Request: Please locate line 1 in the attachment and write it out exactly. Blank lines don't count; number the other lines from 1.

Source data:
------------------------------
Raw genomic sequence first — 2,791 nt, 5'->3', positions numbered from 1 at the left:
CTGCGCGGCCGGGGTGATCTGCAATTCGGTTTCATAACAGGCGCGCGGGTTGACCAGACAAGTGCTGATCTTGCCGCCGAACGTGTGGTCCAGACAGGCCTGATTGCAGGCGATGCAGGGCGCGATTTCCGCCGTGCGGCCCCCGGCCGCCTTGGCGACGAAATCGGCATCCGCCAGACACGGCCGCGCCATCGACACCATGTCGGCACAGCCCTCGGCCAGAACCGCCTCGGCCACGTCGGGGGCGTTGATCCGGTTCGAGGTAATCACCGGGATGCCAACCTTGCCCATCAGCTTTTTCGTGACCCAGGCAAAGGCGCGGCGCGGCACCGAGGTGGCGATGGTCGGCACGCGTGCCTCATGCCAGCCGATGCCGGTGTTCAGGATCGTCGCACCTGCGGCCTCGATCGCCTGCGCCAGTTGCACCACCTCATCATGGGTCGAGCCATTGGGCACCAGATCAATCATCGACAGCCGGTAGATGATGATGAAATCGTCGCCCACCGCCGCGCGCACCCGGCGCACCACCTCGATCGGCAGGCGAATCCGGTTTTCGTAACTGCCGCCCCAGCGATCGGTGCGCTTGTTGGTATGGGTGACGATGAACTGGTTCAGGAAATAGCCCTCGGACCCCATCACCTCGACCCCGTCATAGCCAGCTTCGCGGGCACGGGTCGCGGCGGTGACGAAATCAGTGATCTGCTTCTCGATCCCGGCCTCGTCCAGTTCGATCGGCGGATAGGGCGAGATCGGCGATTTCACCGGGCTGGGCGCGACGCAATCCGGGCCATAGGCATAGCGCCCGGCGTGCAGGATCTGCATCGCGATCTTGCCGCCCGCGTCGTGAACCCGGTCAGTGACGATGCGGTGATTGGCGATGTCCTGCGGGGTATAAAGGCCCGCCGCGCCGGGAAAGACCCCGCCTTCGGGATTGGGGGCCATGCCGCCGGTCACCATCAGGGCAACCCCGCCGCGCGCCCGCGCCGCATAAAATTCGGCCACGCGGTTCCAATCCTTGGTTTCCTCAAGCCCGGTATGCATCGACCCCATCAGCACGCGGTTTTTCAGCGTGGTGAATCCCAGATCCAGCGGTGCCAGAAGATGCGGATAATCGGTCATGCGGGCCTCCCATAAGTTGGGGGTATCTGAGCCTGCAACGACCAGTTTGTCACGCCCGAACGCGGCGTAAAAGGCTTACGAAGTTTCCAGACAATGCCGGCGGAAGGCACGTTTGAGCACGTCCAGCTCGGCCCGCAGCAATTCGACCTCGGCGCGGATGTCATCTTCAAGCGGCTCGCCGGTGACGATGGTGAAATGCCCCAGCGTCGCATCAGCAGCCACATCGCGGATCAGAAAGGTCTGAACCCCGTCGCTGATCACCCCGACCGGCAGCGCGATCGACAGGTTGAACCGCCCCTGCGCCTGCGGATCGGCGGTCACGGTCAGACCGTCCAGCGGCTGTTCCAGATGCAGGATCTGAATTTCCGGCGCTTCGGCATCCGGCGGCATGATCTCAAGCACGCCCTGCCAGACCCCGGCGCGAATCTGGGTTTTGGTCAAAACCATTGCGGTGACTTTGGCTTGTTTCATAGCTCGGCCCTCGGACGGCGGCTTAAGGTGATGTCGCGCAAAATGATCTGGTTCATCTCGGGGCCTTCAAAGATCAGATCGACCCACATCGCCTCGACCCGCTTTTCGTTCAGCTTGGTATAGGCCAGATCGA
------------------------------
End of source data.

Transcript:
Raw genomic sequence first — 2,791 nt, 5'->3', positions numbered from 1 at the left: